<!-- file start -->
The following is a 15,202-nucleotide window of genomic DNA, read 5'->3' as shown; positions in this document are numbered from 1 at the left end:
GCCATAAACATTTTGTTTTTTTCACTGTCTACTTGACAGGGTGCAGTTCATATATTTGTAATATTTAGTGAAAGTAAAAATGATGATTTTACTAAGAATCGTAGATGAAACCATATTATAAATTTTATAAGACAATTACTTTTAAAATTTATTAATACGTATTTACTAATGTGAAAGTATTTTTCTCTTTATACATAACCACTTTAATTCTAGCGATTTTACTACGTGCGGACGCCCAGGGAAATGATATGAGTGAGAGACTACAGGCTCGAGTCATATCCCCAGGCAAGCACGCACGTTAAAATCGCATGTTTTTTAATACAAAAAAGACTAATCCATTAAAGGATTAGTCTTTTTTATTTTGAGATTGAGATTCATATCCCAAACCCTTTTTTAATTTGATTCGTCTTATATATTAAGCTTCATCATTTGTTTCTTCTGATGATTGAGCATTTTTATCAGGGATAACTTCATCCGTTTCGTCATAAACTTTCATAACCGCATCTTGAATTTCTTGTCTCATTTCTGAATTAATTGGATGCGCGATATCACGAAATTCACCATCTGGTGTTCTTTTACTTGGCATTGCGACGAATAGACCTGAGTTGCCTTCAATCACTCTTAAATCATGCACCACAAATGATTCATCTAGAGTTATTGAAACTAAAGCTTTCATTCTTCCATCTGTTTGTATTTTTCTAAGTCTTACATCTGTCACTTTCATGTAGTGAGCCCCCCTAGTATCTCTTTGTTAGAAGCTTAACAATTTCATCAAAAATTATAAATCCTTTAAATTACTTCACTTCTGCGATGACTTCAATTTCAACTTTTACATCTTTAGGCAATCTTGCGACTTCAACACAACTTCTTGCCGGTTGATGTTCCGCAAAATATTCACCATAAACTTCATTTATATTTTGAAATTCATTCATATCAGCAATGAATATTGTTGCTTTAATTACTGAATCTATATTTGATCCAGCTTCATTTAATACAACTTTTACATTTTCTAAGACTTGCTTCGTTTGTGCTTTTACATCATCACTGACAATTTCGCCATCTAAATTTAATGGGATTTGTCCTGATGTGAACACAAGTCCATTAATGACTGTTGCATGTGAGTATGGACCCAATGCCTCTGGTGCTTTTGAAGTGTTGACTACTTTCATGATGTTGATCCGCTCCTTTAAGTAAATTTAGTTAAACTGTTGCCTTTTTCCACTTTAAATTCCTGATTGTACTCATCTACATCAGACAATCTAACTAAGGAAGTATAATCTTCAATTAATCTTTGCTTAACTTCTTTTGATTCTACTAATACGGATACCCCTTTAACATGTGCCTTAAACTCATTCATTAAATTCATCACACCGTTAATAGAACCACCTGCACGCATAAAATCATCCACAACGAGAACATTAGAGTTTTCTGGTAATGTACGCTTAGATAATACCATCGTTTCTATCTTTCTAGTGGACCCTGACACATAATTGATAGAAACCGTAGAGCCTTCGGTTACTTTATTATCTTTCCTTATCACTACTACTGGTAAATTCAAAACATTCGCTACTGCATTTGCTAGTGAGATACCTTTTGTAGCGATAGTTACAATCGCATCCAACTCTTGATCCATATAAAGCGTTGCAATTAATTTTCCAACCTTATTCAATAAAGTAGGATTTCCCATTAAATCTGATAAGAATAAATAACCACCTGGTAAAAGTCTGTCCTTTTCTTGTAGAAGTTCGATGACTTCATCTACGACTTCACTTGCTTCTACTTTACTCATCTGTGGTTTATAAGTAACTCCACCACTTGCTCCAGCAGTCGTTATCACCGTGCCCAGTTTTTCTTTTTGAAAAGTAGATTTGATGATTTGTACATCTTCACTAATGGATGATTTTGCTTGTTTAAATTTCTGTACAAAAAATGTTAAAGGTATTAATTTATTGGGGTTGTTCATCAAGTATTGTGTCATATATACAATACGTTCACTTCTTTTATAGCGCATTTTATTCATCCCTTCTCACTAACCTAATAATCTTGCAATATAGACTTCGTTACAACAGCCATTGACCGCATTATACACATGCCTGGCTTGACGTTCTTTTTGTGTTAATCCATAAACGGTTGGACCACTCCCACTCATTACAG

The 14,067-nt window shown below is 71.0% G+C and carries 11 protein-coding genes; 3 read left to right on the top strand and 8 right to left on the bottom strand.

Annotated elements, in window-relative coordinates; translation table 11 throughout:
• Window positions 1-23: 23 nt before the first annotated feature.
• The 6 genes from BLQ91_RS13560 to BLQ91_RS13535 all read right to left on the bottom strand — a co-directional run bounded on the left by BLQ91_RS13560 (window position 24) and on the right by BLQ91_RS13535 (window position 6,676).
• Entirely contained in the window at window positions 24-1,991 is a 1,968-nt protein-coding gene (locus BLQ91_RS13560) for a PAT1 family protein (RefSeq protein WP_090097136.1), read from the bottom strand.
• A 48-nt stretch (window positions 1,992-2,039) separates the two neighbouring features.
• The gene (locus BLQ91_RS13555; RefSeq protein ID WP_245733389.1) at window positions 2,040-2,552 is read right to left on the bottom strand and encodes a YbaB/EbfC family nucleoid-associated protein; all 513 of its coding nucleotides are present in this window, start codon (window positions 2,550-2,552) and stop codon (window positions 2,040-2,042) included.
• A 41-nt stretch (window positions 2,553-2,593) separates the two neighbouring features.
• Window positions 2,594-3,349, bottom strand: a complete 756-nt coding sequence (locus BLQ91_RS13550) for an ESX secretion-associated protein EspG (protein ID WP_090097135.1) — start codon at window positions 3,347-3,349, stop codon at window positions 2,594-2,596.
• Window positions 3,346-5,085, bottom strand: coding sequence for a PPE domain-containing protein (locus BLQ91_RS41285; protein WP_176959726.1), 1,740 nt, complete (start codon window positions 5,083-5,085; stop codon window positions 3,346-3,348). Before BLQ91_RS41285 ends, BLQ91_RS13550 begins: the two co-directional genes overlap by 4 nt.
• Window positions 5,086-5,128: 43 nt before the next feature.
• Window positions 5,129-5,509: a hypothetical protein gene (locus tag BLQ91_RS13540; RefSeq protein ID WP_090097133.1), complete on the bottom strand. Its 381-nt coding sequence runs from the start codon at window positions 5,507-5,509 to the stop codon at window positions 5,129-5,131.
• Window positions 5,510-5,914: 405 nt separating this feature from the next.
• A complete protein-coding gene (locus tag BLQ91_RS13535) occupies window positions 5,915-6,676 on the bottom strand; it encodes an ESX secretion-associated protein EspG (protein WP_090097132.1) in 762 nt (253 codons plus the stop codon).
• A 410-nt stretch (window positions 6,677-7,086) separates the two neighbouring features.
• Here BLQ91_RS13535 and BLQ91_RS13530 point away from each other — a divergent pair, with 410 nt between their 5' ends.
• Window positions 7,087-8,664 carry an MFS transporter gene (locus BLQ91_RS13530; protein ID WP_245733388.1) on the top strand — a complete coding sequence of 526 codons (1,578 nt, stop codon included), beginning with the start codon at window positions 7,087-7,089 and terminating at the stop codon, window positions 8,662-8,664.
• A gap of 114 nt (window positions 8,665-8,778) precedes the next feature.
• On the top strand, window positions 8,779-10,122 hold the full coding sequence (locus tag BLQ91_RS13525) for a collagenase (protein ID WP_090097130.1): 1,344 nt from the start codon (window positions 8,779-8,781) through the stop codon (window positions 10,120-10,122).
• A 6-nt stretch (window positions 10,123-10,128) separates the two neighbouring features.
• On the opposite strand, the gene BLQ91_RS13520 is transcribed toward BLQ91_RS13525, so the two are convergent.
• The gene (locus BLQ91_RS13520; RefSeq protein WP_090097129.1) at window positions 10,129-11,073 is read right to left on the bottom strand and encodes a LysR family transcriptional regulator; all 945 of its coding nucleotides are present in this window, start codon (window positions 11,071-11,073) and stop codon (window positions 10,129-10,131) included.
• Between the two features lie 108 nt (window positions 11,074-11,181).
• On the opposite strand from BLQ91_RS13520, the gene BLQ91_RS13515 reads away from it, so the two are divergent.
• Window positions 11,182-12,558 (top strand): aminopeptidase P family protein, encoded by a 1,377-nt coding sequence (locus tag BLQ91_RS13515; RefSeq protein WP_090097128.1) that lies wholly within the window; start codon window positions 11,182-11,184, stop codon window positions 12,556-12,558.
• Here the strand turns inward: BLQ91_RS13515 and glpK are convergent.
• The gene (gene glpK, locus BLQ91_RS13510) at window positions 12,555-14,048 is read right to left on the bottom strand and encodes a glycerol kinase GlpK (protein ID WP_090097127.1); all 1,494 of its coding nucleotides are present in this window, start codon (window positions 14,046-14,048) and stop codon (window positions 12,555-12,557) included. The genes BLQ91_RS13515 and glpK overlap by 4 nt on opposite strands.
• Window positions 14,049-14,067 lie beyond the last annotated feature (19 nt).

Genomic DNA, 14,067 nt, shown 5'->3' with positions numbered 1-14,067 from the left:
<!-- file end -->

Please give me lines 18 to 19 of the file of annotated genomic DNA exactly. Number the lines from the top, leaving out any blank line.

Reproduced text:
• Here BLQ91_RS13535 and BLQ91_RS13530 point away from each other — a divergent pair, with 410 nt between their 5' ends.
• Window positions 7,087-8,664 carry an MFS transporter gene (locus BLQ91_RS13530; protein ID WP_245733388.1) on the top strand — a complete coding sequence of 526 codons (1,578 nt, stop codon included), beginning with the start codon at window positions 7,087-7,089 and terminating at the stop codon, window positions 8,662-8,664.